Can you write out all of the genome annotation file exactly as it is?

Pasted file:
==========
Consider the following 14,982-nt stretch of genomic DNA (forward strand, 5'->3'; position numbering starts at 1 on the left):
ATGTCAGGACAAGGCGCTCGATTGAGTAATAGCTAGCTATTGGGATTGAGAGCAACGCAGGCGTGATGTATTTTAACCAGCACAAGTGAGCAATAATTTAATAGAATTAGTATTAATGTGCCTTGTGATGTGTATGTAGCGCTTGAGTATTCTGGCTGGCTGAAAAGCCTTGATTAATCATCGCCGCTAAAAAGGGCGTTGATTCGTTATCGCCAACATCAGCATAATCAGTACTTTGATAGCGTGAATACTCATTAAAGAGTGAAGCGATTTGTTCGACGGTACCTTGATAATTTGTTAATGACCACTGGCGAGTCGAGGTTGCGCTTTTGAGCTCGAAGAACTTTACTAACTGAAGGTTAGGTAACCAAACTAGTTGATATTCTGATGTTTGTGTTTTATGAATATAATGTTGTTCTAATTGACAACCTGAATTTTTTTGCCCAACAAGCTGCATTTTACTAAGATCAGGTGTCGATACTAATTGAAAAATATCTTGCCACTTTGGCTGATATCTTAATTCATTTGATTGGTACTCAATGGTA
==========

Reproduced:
Consider the following 14,982-nt stretch of genomic DNA (forward strand, 5'->3'; position numbering starts at 1 on the left):
ATGTCAGGACAAGGCGCTCGATTGAGTAATAGCTAGCTATTGGGATTGAGAGCAACGCAGGCGTGATGTATTTTAACCAGCACAAGTGAGCAATAATTTAATAGAATTAGTATTAATGTGCCTTGTGATGTGTATGTAGCGCTTGAGTATTCTGGCTGGCTGAAAAGCCTTGATTAATCATCGCCGCTAAAAAGGGCGTTGATTCGTTATCGCCAACATCAGCATAATCAGTACTTTGATAGCGTGAATACTCATTAAAGAGTGAAGCGATTTGTTCGACGGTACCTTGATAATTTGTTAATGACCACTGGCGAGTCGAGGTTGCGCTTTTGAGCTCGAAGAACTTTACTAACTGAAGGTTAGGTAACCAAACTAGTTGATATTCTGATGTTTGTGTTTTATGAATATAATGTTGTTCTAATTGACAACCTGAATTTTTTTGCCCAACAAGCTGCATTTTACTAAGATCAGGTGTCGATACTAATTGAAAAATATCTTGCCACTTTGGCTGATATCTTAATTCATTTGATTGGTACTCAATGGTA